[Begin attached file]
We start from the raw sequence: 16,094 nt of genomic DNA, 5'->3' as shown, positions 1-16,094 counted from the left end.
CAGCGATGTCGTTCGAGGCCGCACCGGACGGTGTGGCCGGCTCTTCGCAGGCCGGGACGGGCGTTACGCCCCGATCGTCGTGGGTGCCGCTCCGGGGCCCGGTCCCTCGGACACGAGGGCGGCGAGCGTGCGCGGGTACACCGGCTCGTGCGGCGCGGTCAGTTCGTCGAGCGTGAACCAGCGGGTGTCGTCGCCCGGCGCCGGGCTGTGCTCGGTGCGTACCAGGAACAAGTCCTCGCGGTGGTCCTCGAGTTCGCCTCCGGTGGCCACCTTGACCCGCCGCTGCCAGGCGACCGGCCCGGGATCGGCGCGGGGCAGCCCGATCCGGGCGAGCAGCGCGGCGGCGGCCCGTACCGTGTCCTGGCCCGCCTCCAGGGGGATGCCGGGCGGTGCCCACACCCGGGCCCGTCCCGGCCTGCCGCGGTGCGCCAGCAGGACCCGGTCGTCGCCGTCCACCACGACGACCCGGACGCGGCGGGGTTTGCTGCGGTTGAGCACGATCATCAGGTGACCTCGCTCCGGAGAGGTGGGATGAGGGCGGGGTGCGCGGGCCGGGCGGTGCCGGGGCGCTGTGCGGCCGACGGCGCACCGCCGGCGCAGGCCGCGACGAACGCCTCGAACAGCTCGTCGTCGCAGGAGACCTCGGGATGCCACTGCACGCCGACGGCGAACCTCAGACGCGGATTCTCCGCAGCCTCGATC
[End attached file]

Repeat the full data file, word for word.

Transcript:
We start from the raw sequence: 16,094 nt of genomic DNA, 5'->3' as shown, positions 1-16,094 counted from the left end.
CAGCGATGTCGTTCGAGGCCGCACCGGACGGTGTGGCCGGCTCTTCGCAGGCCGGGACGGGCGTTACGCCCCGATCGTCGTGGGTGCCGCTCCGGGGCCCGGTCCCTCGGACACGAGGGCGGCGAGCGTGCGCGGGTACACCGGCTCGTGCGGCGCGGTCAGTTCGTCGAGCGTGAACCAGCGGGTGTCGTCGCCCGGCGCCGGGCTGTGCTCGGTGCGTACCAGGAACAAGTCCTCGCGGTGGTCCTCGAGTTCGCCTCCGGTGGCCACCTTGACCCGCCGCTGCCAGGCGACCGGCCCGGGATCGGCGCGGGGCAGCCCGATCCGGGCGAGCAGCGCGGCGGCGGCCCGTACCGTGTCCTGGCCCGCCTCCAGGGGGATGCCGGGCGGTGCCCACACCCGGGCCCGTCCCGGCCTGCCGCGGTGCGCCAGCAGGACCCGGTCGTCGCCGTCCACCACGACGACCCGGACGCGGCGGGGTTTGCTGCGGTTGAGCACGATCATCAGGTGACCTCGCTCCGGAGAGGTGGGATGAGGGCGGGGTGCGCGGGCCGGGCGGTGCCGGGGCGCTGTGCGGCCGACGGCGCACCGCCGGCGCAGGCCGCGACGAACGCCTCGAACAGCTCGTCGTCGCAGGAGACCTCGGGATGCCACTGCACGCCGACGGCGAACCTCAGACGCGGATTCTCCGCAGCCTCGATC